Every mother has different shaped nipples, every child has a different size mouth, and every mother and child duo will have a different style of breastfeeding that works for them. However, the dos and don’ts accompanied with breastfeeding apply to all. Before that, though, let’s take a quick look at the basic benefits associated with breastfeeding.
The benefits of breastfeeding for your baby include…
- Protection against infection
- Protection against illnesses
- Protection from allergies
- Enhances development and I.Q.
The benefits of breastfeeding for you include…
- Promoting weight loss
- Helping emotional health
Now it’s time for the dos and the don’ts of breastfeeding.
DO invest in a couple quality nursing bras… you won’t regret it.
DON’T forget to wear breast pads. You’ll be wishing you had some when you’re out and about when your milk comes in.
DO teach your baby to “breastfeed” rather than “nipple feed”. This means that you need to start by holding your breast steady and compressing it into a pointy shape with your hand.
DON’T use soap on your breasts. There are small bumps on your areola the produce a natural lubricating oil that aids breastfeeding. Using soap will strip your breast of this oil.
DO use rapid arm movement (or RAM). Bring your baby onto the breast in a quick, swift motion – this will allow the baby to take the breast as deeply into their throat as they can.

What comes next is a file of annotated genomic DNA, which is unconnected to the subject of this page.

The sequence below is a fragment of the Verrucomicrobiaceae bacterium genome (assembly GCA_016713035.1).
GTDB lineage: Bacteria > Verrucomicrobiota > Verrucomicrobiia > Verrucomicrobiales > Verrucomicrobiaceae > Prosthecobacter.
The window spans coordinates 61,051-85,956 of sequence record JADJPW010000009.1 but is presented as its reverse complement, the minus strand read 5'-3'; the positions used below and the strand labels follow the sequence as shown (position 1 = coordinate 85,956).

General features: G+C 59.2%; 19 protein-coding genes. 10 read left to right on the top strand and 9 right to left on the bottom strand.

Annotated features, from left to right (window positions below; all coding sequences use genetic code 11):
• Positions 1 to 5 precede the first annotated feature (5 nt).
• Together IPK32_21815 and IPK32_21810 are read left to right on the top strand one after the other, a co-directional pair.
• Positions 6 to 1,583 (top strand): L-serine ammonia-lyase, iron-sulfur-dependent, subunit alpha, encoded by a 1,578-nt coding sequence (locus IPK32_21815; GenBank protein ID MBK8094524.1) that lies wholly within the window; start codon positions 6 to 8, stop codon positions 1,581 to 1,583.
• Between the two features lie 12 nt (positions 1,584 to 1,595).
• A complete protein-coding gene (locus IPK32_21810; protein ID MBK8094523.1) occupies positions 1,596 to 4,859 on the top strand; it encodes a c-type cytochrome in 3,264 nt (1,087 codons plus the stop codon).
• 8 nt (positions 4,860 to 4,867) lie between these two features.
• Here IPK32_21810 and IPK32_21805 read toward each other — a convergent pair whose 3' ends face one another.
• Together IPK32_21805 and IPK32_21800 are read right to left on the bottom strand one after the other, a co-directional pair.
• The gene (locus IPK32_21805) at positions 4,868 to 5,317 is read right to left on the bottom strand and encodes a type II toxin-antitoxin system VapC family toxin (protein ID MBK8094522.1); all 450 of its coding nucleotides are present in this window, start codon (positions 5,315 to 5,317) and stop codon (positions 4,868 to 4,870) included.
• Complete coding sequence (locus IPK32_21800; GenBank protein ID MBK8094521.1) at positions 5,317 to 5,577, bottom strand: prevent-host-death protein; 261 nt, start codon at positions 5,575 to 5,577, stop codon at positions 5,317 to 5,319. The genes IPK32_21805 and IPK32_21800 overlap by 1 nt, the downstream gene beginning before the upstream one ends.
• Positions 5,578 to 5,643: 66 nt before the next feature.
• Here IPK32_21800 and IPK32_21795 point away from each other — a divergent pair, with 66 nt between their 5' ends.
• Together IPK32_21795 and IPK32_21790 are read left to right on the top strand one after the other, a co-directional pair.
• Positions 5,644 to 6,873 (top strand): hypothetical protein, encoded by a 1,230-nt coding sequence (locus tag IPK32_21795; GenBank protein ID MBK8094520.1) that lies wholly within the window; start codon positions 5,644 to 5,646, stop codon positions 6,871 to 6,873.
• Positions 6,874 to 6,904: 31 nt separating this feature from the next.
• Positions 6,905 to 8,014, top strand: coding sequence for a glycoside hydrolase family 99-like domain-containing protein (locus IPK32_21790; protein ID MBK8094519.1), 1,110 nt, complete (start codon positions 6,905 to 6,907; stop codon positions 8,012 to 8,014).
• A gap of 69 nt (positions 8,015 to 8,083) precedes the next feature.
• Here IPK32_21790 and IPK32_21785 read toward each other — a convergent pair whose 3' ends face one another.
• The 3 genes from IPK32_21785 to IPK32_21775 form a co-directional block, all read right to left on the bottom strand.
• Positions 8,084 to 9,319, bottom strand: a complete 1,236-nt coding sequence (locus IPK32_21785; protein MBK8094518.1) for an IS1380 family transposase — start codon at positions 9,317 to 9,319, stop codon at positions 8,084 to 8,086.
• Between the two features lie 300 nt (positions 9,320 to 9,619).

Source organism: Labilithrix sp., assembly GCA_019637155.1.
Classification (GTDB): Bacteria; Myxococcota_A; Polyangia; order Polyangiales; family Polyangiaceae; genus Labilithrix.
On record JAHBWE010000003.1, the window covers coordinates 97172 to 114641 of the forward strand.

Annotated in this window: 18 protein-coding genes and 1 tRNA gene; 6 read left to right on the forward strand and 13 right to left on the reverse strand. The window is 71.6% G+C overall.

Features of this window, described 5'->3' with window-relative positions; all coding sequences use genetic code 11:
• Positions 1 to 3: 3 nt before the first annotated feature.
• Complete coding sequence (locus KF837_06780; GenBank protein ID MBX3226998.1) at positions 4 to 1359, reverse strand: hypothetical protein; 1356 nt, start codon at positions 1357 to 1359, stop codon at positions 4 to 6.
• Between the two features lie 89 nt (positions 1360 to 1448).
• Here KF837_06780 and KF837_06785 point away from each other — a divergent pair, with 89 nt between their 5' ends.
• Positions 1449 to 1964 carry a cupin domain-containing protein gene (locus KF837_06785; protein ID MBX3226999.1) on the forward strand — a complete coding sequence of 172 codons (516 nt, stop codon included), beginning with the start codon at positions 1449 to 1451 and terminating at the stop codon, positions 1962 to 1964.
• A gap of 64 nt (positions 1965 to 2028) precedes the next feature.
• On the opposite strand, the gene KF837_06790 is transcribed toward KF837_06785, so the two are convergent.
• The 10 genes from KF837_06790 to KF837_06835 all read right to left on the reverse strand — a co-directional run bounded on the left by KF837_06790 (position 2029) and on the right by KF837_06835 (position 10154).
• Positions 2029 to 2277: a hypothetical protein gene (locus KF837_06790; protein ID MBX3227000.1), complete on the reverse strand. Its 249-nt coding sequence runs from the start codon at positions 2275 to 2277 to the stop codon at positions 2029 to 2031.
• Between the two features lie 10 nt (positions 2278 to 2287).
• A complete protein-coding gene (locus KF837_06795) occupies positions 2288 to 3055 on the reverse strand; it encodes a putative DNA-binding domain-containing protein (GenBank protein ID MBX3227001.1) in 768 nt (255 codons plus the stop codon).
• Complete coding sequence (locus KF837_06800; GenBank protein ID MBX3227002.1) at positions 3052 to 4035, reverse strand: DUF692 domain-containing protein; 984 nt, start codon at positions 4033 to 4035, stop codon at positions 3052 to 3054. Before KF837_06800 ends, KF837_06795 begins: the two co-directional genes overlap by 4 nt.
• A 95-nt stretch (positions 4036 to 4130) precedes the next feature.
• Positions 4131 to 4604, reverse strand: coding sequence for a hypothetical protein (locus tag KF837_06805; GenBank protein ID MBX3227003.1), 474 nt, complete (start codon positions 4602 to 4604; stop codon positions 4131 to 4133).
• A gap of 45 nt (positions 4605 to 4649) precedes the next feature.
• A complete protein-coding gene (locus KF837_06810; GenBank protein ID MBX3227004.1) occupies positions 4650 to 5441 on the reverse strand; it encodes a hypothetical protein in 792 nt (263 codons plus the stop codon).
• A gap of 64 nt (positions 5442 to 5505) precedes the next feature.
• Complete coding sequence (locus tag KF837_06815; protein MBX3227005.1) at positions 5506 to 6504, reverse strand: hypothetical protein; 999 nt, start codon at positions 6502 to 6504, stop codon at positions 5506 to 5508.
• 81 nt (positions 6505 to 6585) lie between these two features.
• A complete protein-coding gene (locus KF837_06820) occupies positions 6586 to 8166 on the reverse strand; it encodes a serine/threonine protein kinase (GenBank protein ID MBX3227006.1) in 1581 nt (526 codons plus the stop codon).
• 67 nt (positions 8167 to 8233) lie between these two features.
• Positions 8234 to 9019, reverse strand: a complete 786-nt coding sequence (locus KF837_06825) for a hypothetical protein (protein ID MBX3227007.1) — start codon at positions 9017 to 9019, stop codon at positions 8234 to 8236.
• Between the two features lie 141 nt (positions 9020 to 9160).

DON’T stuff your breast into your baby’s mouth. It is important to bring your baby to you, not the other way around.
DO feed frequently. This means feeding your baby at least 8-10 times in a 24-hour period… so about every two hours. The more you breastfeed your little one, the more milk you will produce.
DON’T allow your baby to sleep through regular feedings. This will make you very sore and can decrease your milk supply, so be sure to provide enough gentle stimulation that will rouse them to eat whenever it’s time to nurse.
DO buy a Boppy pillow. A Boppy pillow is exactly what you need to help support your baby and your arm – you’ll be glad to have it.
DON’T let breastfeeding hurt. If you allow your baby to nurse in a way that hurts you, they will not get the message that they need to nurse deeper. With practice, a mother should be able to nurse pain free.
DO have someone else introduce the bottle to your baby. It is better to have someone other than the mother do this.
DON’T introduce a bottle before six weeks. In fact, it is preferable to wait until eight to ten weeks – the goal is to allow your baby to become a professional on the breast before they make the switch.
DO allow your baby to finish the breast before switching to the other. This assures that your little one will get plenty of calorie-rich milk that will help them feel fuller for longer.
DON’T give up! I know it can get incredibly frustrating, but the last thing you should do is throw in the towel and grab a bottle. Not getting it on the first try is incredible normal, so stay calm and give it time.
Breastfeeding isn’t a race, it’s a journey… and no matter how cheesy that may be, it’s the truth. The most important thing to remember is that nursing is a time to connect with your child in a beautiful and natural way. Stay calm and nurse on.